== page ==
I have used a Diezel VH4 in tuxedo jobs where the wattage was not only not needed, but volume would become a deterent if it got out of control. I simply put four Smicz Tads into the VH4, lowering it to four watts. I was amazed at how wonderful the amp sounded and how far I could turn it up, still achieving the cleans and saturation I needed far easier then if I had left the higher value power tubes in the amp and tried to get my tone from it the hard way.

    The advantage that I have found using a higher wattage amp is that in addition to what was previously mentioned in this thread, I can simply install some Yellow Jackets to lower the wattage if I need too. The amp still sounds bigger due to the iron, and use of four power tubes.

    Lowering the wattage has allowed me to open up the amp more in quieter settings and get more from it, as might be done with a lower wattage amp. The difference is that I don't need multiple amps.

    Some 50 watt amps will sound powerful up to a point, at which time the amp starts to saturate faster then a 100 watt version. We played a Hard Rock Cafe outside recently and I was using a backline amp of 50 watts. I had to turn it up almost all the way, and it stilll sounded lacking. A 100 watter would have been ideal.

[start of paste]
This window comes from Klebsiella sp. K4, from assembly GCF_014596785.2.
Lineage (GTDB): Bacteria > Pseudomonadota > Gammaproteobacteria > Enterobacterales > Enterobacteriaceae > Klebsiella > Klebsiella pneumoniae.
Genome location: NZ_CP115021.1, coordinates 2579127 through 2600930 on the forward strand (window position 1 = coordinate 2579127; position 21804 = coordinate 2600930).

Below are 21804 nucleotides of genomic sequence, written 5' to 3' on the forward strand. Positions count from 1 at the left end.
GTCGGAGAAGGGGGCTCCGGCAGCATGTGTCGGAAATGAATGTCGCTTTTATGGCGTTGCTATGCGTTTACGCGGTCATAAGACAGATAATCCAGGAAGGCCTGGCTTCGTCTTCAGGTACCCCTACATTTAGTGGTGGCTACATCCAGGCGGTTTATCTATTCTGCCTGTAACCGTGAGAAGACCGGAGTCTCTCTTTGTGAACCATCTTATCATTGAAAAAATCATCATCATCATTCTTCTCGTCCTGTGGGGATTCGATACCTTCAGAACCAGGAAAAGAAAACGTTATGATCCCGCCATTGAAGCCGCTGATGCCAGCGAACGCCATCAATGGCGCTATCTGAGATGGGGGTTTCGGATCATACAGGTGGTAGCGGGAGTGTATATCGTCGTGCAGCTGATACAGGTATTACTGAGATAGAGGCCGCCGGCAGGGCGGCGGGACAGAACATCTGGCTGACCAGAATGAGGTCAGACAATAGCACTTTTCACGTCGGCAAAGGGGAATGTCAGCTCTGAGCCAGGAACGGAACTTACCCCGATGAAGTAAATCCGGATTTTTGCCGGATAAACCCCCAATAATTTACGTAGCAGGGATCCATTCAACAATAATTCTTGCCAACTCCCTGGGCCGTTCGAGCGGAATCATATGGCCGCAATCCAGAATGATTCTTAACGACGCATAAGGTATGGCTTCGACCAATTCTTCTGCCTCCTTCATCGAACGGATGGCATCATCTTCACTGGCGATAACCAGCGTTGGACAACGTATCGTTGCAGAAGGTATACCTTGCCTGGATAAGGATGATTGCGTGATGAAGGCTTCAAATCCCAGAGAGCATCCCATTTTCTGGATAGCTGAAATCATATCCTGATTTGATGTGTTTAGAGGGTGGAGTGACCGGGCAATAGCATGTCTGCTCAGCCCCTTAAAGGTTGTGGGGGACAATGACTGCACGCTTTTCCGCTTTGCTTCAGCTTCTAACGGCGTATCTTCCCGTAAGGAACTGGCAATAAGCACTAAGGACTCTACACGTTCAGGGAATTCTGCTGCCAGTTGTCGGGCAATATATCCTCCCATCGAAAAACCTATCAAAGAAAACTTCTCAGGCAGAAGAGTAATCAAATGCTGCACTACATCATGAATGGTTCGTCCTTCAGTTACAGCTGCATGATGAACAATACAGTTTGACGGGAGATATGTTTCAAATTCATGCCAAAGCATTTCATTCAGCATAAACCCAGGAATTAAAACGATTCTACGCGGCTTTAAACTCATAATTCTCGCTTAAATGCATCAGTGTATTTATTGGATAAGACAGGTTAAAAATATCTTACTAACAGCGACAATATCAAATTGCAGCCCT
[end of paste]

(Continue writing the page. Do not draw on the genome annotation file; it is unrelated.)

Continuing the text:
17. effectsman

    effectsman Supporting Member

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    No...it is not overstated.

    I agree with the guys who say that between the same amp model in either 50W or 100W versions, there is a big difference in tone, feel and response of the amp.

    I find to my ears 100W amps make the non-wound strings have a harsh quality to their attack which I don't like. 50's are softer in their attack but too soft sometime IMO.

    My ideal amp would be somewhere in between the two in terms of feel and tone.
     
  18. Fred Farkus

    Fred Farkus Gold Supporting Member

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    I have a PV Windsor I modified into a Marshall-alike (preamp mods, PI is LTP, added a choke to the power supply, new OT). When I run it at 100W it sounds a little fuller in the bass department than it does when I remove a couple of the tubes, adjust the impedance to compensate, and run it at 50W. I've done this swaparoo several times with consistent results.
     
  19. GCDEF

    GCDEF Supporting Member

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    As far as JVMs go, there's a difference. I started with the 100 watt and to get it into its sweet spot, it was too loud to be practical for me. The 50 was just right.
     
  20. cdntac

    cdntac Member

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    Regarding 50 vs 100 and tone....this is why I'm hoping the EVH III 50 is going to satisfy my desire for 100 watt tone in a 50 watt package.